Steel’s role in industrialization makes cutting output a challenge
More M&A will help lift overall quality of steel sector
Blast furnaces will continue to dominate despite EAF focus
Singapore — S&P Global Platts Analytics expects a number of carbon emissions-related policy changes to China’s steel industry to be announced during China’s National People’s Congress and Chinese People’s Political Consultative Conference, or the Two Sessions, starting in Beijing on March 4.
As the iron and steel industry is a major carbon emitter, it will no doubt be targeted for carbon emissions reduction in 2021. However, China is still in the process of industrialization, which means its economic development will continue to be steel-intensive for many years to come.
Platts expects that to achieve carbon neutrality by 2060, a series of policy changes comprising steel production reduction, steel export rebate cuts, the increase of scrap utilization, development of electric arc furnaces, as well as the establishment of a carbon emissions quota trade, are likely to be announced during or shortly after the NPC and CPPCC.
A national carbon emissions quota trading market has been mooted for the end of June.
Steel production cuts
China’s Ministry of Industry and Information Technology has cited the plan to cut steel output no less than three times already in 2021 as the most effective way to reduce emissions. But this could hurt the profitability of steel end-users, or even drive up inflation. This is because steel demand is expected to continue rising modestly in 2021, so any year-on-year steel output decline could trigger a sharp rise in steel prices.
Platts Analytics expects steel output cuts to occur in the second half of 2021, as demand is likely be lower in H2 than in H1. Implementation of emissions quotas could be a way to enforce production cuts if emissions quotas allocated to mills are exceeded.
The Ministry of Ecology and Environment is taking the lead in setting carbon emissions quotas and a trading mechanism. Some mill sources said setting emission quotas for hundreds of steel mills is complex, and it remained unclear when more details will be announced. If steel output cuts began to hurt downstream users, they could be loosened or lifted.
Reducing steel export rebates
Export rate reductions could occur later this year to discourage exports and indirectly steel production. But cutting export rebates by too much and too quickly will hurt steel industry profitability. The average profit margin for China Iron & Steel Association members was 4.4% in 2020, down from 4.6% in 2019.
A likely scenario could see rebates reduced for comparatively low-end steel products, such as long steel and hot-rolled coil, from 13% to 9%, while high-end products, like cold-rolled coil and hot-dip galvanized coil, remain unchanged at 13%.
Increasing scrap utilization
This strategy is expected to be reiterated during the Two Sessions. But to establish a mature scrap supply chain is likely to take another two to three years, while electricity shortages will continue to hold back the development of electric arc furnaces or EAFs.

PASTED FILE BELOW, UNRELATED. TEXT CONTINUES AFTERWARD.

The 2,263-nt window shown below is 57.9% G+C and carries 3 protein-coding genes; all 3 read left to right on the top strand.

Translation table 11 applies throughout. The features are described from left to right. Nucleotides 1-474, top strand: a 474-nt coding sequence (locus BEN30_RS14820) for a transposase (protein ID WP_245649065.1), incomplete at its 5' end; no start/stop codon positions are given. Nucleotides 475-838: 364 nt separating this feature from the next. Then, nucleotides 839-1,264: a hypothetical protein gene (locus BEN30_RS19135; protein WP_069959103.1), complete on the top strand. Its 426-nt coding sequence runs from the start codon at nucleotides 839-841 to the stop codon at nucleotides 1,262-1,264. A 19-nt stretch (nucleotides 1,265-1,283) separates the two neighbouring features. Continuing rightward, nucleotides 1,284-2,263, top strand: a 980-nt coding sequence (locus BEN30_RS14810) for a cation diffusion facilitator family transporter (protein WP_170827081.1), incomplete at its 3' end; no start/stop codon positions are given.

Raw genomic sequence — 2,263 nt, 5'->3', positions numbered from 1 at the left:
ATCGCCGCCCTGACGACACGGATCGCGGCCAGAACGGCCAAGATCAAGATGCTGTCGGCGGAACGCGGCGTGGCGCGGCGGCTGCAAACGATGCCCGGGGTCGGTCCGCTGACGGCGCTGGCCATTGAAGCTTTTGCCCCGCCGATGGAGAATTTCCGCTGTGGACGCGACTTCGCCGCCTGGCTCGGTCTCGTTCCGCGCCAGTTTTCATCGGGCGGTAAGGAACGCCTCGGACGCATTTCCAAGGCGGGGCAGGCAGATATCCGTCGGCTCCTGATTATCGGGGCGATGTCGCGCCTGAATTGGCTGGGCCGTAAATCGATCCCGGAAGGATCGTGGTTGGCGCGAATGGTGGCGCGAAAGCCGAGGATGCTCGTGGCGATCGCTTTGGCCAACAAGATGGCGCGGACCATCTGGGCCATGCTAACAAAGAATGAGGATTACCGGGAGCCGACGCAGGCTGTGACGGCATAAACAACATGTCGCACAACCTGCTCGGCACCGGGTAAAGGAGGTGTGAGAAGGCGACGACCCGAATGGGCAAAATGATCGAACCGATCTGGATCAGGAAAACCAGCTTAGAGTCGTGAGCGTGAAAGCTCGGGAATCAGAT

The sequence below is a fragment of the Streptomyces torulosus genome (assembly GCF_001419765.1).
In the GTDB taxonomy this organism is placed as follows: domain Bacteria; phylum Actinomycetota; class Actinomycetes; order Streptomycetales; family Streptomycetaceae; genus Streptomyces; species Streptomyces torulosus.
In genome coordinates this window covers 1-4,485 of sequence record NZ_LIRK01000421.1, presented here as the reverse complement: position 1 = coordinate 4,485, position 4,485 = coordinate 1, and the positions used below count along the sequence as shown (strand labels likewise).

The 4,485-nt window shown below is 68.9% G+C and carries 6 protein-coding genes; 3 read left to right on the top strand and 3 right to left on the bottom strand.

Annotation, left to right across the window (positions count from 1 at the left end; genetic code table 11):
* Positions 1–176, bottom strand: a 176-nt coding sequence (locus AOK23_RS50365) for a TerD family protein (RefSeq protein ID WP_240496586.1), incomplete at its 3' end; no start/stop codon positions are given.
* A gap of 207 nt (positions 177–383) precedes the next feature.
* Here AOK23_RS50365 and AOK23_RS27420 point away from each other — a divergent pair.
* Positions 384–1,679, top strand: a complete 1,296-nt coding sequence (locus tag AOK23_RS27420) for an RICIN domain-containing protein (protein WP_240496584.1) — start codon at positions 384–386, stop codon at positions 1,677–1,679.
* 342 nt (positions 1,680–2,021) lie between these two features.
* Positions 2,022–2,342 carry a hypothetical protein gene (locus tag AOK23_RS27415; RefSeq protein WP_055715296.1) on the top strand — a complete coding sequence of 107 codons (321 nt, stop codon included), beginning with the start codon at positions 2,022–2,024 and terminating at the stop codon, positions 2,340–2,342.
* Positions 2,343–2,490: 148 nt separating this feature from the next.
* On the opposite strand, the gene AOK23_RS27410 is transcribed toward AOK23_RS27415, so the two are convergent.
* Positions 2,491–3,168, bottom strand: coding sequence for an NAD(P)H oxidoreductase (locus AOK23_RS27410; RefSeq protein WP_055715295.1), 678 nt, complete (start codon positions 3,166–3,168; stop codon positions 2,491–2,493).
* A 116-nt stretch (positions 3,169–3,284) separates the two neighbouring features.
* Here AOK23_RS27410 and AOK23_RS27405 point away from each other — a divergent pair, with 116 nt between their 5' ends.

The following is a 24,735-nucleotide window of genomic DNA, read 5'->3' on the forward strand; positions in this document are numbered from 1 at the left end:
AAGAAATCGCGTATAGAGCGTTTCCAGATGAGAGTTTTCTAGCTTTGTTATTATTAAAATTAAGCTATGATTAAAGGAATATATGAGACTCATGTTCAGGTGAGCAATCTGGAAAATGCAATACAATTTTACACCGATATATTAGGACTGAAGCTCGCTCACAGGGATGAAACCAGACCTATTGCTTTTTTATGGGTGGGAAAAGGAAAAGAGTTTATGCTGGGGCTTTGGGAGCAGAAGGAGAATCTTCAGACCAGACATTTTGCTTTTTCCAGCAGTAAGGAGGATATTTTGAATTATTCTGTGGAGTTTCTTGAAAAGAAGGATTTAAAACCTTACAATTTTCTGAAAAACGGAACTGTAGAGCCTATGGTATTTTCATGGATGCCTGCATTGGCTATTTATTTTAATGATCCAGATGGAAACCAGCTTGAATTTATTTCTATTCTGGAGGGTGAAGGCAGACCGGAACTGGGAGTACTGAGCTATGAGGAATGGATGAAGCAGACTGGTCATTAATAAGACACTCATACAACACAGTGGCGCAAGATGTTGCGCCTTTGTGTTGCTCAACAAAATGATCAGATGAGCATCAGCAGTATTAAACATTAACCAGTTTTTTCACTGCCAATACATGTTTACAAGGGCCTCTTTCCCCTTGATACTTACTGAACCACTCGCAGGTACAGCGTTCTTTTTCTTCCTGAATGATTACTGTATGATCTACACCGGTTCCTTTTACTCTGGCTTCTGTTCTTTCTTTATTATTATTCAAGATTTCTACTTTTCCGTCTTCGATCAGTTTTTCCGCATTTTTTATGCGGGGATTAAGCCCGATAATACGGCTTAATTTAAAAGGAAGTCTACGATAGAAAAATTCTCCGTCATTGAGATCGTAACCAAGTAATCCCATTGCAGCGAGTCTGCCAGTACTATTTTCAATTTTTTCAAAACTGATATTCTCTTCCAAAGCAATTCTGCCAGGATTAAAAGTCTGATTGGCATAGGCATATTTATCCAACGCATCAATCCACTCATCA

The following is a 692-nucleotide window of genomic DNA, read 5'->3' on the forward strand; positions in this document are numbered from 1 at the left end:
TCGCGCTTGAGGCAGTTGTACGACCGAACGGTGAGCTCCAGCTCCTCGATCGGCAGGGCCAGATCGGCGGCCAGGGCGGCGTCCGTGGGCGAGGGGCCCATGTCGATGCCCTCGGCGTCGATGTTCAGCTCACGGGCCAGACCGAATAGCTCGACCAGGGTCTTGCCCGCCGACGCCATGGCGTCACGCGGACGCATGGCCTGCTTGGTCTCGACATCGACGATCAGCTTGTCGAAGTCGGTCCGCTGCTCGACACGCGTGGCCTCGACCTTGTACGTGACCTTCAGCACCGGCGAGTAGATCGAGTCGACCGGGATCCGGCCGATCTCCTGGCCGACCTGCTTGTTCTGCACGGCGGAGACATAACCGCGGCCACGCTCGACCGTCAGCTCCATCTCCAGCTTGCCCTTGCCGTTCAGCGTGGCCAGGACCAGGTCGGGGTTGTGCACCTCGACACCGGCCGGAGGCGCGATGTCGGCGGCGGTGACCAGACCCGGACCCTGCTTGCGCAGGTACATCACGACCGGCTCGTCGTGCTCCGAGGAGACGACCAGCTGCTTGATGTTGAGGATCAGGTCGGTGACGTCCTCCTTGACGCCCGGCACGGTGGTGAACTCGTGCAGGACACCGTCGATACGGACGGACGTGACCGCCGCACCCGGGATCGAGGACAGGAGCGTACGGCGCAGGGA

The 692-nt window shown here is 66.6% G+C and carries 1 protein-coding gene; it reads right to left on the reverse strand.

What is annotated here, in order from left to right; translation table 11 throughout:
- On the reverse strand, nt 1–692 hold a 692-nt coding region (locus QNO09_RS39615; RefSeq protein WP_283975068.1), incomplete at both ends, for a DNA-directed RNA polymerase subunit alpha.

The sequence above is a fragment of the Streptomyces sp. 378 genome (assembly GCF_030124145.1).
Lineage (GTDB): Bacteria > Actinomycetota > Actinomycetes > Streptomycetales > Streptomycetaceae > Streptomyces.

China plans to increase its domestic scrap supply to around 300 million mt/year by 2025, up from 240 million mt/year in 2019, meaning the increase of scrap supply is only about 10 million mt/year over 2020-2025.
Scrap imports may amount to just a few million mt in 2021, as recovering overseas demand for scrap has already pushed up overseas scrap prices.
Platts Analytics forecasts that China’s net EAF capacity expansion will be about 13.3 million mt/year in 2021, taking the country’s total EAF capacity to about 196 million mt/year by the end of 2021. This would account for 15% of China’s total crude steel capacity. However, the net expansion will slow down after 2021 to probably just 7 million mt/year in total over 2022-2024.
Platts Analytics believes blast furnaces and converters will remain the main route to making iron and steel, with EAFs a supplement. However, gradually increasing scrap supply will help to increase scrap utilization rates in converters. The scrap ratio in Chinese converters can be boosted to as high as 20%-30%, while the ratio surveyed by Platts in Q4 2020 averaged 18%.
M&A should receive more supportive policies as consolidation of the industry will contribute to the synergies of carbon emissions reduction, and help the steel industry have a bigger say in price settlement with raw material suppliers as well as downstream steel users. Leading steel mills are expected to further increase their market shares in 2021 and onwards.
Baowu Group produced 115 million mt of crude steel in 2020, up 21% year on year, through acquiring Taiyuan Iron & Steel. Baowu’s crude steel output in 2020 accounted for 10.9% of China’s total crude steel output, up from 9.6% in 2019.
Meanwhile, the crude steel output of the biggest three privately-owned steel mills totaled 106 million mt in 2020, accounting for 10% of China’s total output, up from 9% in 2019.
No GDP growth target for 2021?
China may again set no GDP growth target for 2021 in a bid to focus on deleveraging its economy. That means China may stay hawkish to the property sector with tightened financing and home purchase restrictions, while its fiscal support to infrastructure is unlikely to surpass the level seen in 2020.
China’s new local government special bonds – a major support to some infrastructure projects – could decrease to Yuan 3.5 trillion ($541 billion) in 2021 from Yuan 3.75 trillion in 2020, some market participants believe.
Platts Analytics estimates an upper range scenario in the property sector would see the addition of just 6.07 million mt of steel compared with 2020, marking a 1.9% increase to 328.2 million mt. The lower range estimate sees a decrease of 8.68 million mt to 313.4 million mt, marking a 2.7% fall.
Post time: Mar-18-2021